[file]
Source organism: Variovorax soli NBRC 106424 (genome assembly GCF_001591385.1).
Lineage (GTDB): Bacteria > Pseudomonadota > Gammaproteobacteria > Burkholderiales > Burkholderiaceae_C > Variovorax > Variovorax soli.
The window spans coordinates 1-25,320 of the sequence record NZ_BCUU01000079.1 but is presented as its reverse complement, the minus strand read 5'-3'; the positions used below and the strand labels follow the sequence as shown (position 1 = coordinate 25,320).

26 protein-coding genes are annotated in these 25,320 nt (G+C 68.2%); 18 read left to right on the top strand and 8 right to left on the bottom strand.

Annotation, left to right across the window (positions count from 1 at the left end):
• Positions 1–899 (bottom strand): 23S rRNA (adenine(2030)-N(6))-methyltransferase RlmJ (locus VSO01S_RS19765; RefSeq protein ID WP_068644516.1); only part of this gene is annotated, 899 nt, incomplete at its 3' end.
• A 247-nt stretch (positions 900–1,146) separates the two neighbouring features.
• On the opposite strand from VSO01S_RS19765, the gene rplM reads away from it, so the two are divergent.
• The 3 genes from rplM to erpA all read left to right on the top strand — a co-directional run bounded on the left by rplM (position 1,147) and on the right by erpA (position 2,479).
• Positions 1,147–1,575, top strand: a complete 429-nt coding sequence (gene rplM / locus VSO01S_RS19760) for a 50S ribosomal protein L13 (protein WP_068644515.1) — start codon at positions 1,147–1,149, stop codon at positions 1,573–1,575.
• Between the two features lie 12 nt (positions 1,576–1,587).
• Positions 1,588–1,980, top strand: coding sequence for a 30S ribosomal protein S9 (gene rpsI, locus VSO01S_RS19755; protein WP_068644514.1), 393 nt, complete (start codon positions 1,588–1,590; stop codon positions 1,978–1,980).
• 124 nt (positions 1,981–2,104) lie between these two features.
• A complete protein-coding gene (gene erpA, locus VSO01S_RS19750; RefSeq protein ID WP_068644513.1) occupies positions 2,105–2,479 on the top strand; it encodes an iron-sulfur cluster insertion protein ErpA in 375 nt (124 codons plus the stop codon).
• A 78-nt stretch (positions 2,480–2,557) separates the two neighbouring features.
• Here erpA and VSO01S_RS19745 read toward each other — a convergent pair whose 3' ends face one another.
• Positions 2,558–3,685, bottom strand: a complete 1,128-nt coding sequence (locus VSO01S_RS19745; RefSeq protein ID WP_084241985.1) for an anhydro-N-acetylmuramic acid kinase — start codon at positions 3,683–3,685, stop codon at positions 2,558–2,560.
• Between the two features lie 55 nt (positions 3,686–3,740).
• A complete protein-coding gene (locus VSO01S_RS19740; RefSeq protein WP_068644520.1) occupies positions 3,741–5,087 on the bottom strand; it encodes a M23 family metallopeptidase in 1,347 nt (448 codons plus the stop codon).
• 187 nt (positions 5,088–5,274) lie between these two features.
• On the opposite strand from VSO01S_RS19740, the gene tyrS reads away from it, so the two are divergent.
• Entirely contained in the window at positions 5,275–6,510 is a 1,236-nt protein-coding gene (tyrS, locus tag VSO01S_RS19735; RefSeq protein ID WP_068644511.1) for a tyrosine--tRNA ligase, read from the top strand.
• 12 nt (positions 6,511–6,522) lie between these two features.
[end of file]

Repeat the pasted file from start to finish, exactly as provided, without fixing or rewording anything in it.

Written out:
Source organism: Variovorax soli NBRC 106424 (genome assembly GCF_001591385.1).
Lineage (GTDB): Bacteria > Pseudomonadota > Gammaproteobacteria > Burkholderiales > Burkholderiaceae_C > Variovorax > Variovorax soli.
The window spans coordinates 1-25,320 of the sequence record NZ_BCUU01000079.1 but is presented as its reverse complement, the minus strand read 5'-3'; the positions used below and the strand labels follow the sequence as shown (position 1 = coordinate 25,320).

26 protein-coding genes are annotated in these 25,320 nt (G+C 68.2%); 18 read left to right on the top strand and 8 right to left on the bottom strand.

Annotation, left to right across the window (positions count from 1 at the left end):
• Positions 1–899 (bottom strand): 23S rRNA (adenine(2030)-N(6))-methyltransferase RlmJ (locus VSO01S_RS19765; RefSeq protein ID WP_068644516.1); only part of this gene is annotated, 899 nt, incomplete at its 3' end.
• A 247-nt stretch (positions 900–1,146) separates the two neighbouring features.
• On the opposite strand from VSO01S_RS19765, the gene rplM reads away from it, so the two are divergent.
• The 3 genes from rplM to erpA all read left to right on the top strand — a co-directional run bounded on the left by rplM (position 1,147) and on the right by erpA (position 2,479).
• Positions 1,147–1,575, top strand: a complete 429-nt coding sequence (gene rplM / locus VSO01S_RS19760) for a 50S ribosomal protein L13 (protein WP_068644515.1) — start codon at positions 1,147–1,149, stop codon at positions 1,573–1,575.
• Between the two features lie 12 nt (positions 1,576–1,587).
• Positions 1,588–1,980, top strand: coding sequence for a 30S ribosomal protein S9 (gene rpsI, locus VSO01S_RS19755; protein WP_068644514.1), 393 nt, complete (start codon positions 1,588–1,590; stop codon positions 1,978–1,980).
• 124 nt (positions 1,981–2,104) lie between these two features.
• A complete protein-coding gene (gene erpA, locus VSO01S_RS19750; RefSeq protein ID WP_068644513.1) occupies positions 2,105–2,479 on the top strand; it encodes an iron-sulfur cluster insertion protein ErpA in 375 nt (124 codons plus the stop codon).
• A 78-nt stretch (positions 2,480–2,557) separates the two neighbouring features.
• Here erpA and VSO01S_RS19745 read toward each other — a convergent pair whose 3' ends face one another.
• Positions 2,558–3,685, bottom strand: a complete 1,128-nt coding sequence (locus VSO01S_RS19745; RefSeq protein ID WP_084241985.1) for an anhydro-N-acetylmuramic acid kinase — start codon at positions 3,683–3,685, stop codon at positions 2,558–2,560.
• Between the two features lie 55 nt (positions 3,686–3,740).
• A complete protein-coding gene (locus VSO01S_RS19740; RefSeq protein WP_068644520.1) occupies positions 3,741–5,087 on the bottom strand; it encodes a M23 family metallopeptidase in 1,347 nt (448 codons plus the stop codon).
• 187 nt (positions 5,088–5,274) lie between these two features.
• On the opposite strand from VSO01S_RS19740, the gene tyrS reads away from it, so the two are divergent.
• Entirely contained in the window at positions 5,275–6,510 is a 1,236-nt protein-coding gene (tyrS, locus tag VSO01S_RS19735; RefSeq protein ID WP_068644511.1) for a tyrosine--tRNA ligase, read from the top strand.
• 12 nt (positions 6,511–6,522) lie between these two features.